The Electrocoagulator: Utilizing Electrocoagulation Flotation To Combat Harmful Algal Blooms

By Mark Hao Jun Pan and Mihailo Misic
Intermediate Category (Grades 9-10)
Innovation | Chemistry, Environment

As humans continue to pollute the environment, wastewater and fertilizer runoff is continuously drained inadvertently into freshwater and saltwater bodies alike, causing a detrimental impact to the environment and causing Anthropogenic eutrophication. Aquatic photosynthetic organisms, namely algae and cyanobacteria, multiply rapidly in the suitable conditions and grow at the epilimnion of the water, vying for sunlight. They multiply to a point where the algal density is so high that aquatic plants at the bottom cannot receive ample sunlight and begin to die. Thereafter, the algae have exploited all the nutrients in the water, and they, too, begin to decompose; bacteria multiply due to the sheer amount of organic matter. The bacteria use up the available oxygen in the water, thereby causing oxygen depletion: killing all the oxygen-dependant organisms in the water. By this point, most life in the water is dead.

Therefore, to prevent such a catastrophe from ensuing, we have designed a small prototype craft that will attempt to remove the algae prior to its decomposition: not to combat Anthropogenic eutrophication, but merely to clean up its consequences. The craft removes algal matter and neutralizes the algae via environmentally compatible chemicals: the decomposing algae can be utilized as fertilizer.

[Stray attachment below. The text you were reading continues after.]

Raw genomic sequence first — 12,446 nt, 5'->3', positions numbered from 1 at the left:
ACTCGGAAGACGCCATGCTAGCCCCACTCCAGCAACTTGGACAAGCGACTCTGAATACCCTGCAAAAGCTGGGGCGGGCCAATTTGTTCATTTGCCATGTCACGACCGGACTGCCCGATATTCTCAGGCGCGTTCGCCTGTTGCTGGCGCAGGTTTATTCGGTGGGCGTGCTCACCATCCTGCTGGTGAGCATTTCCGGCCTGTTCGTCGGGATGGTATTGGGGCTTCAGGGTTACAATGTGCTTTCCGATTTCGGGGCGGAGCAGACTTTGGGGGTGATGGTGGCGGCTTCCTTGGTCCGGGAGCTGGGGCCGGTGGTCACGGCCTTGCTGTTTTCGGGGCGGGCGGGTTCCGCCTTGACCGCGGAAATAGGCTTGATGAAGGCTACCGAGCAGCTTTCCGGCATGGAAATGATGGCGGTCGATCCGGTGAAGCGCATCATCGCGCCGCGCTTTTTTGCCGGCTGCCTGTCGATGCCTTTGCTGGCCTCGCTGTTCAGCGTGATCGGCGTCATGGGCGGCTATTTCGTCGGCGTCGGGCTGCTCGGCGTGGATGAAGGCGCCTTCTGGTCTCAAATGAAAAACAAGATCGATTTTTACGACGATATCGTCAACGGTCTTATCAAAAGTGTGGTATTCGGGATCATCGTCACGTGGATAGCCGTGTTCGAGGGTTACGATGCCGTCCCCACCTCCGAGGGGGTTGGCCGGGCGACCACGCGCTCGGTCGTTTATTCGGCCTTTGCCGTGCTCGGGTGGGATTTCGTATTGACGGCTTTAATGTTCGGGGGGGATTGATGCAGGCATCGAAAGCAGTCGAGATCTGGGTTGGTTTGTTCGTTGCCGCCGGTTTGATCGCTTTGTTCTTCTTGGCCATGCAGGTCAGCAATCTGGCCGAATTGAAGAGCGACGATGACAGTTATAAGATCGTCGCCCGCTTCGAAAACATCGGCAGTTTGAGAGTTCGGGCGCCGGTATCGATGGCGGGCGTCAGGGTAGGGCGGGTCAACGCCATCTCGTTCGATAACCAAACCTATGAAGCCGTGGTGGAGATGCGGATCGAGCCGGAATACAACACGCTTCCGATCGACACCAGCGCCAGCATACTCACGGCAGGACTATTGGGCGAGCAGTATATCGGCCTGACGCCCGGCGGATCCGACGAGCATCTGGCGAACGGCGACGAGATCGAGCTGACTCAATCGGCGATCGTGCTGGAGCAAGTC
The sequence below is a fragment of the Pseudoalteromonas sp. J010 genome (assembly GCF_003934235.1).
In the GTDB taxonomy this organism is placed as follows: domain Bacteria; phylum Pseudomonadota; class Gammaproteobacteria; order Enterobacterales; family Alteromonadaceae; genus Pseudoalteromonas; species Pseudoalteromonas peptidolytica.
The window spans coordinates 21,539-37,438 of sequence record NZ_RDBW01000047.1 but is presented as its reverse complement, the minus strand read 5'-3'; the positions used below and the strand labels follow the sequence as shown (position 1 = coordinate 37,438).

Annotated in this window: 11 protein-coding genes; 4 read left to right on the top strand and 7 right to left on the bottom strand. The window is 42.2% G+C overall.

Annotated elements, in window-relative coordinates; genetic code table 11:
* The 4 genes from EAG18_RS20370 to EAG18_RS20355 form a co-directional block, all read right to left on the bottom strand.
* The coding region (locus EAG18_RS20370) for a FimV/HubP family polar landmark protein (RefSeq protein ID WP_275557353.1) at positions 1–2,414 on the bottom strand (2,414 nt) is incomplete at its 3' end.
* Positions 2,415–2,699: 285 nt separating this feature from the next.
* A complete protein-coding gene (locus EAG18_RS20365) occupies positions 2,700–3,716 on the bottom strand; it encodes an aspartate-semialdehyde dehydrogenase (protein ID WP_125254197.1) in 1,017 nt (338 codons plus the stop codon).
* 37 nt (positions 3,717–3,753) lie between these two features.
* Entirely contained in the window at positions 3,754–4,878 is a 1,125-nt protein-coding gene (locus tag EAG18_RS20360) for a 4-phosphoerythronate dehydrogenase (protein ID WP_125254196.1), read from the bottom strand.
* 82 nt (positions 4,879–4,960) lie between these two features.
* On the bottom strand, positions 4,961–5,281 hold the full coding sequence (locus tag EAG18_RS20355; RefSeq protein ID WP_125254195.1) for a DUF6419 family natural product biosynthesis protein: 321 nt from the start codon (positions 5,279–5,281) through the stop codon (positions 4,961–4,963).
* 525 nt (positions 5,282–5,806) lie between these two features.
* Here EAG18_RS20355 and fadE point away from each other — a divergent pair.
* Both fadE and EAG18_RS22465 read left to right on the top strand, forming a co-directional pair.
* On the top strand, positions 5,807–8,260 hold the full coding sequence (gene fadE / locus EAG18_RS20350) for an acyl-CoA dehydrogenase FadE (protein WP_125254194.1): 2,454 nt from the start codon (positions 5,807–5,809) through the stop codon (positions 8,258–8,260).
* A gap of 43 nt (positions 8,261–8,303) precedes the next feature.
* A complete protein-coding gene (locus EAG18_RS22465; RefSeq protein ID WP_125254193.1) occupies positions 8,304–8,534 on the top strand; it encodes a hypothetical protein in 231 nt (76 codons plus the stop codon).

The craft utilizes an electrocoagulation flotation reactor to gather the algae: two electrodes are placed in the water, and a current is supplied and passes from the cathode to the anode. The current causes the decomposition of water into H2 gas and O2 gas: the cathode forms the H2 gas, and the anode forms O2 gas. As the gas bubbles float upwards, small suspended particles (in this case algae) are inadvertently attached and brought upwards: therefore, this forms a layer of flocculant at the epilimnion of the water. Thus, it is much easier to collect the algae, for they have been coagulated into a layer, and thereafter an Archimedes screw pump is implemented to bring the water into a containment tray where hydrogen peroxide (H2O2) is utilized to neutralize the algae. Hydrogen peroxide was chosen due to its environmentally compatible properties and it being readily available.
The craft utilizes an ultrasonic sensor in the front to guide it, and so as to prevent a collision with another object: the sensor is connected to a main microcontroller and driver shield, which control two DC motors at the back, and they are utilized as both as propulsion and as a steering mechanism.

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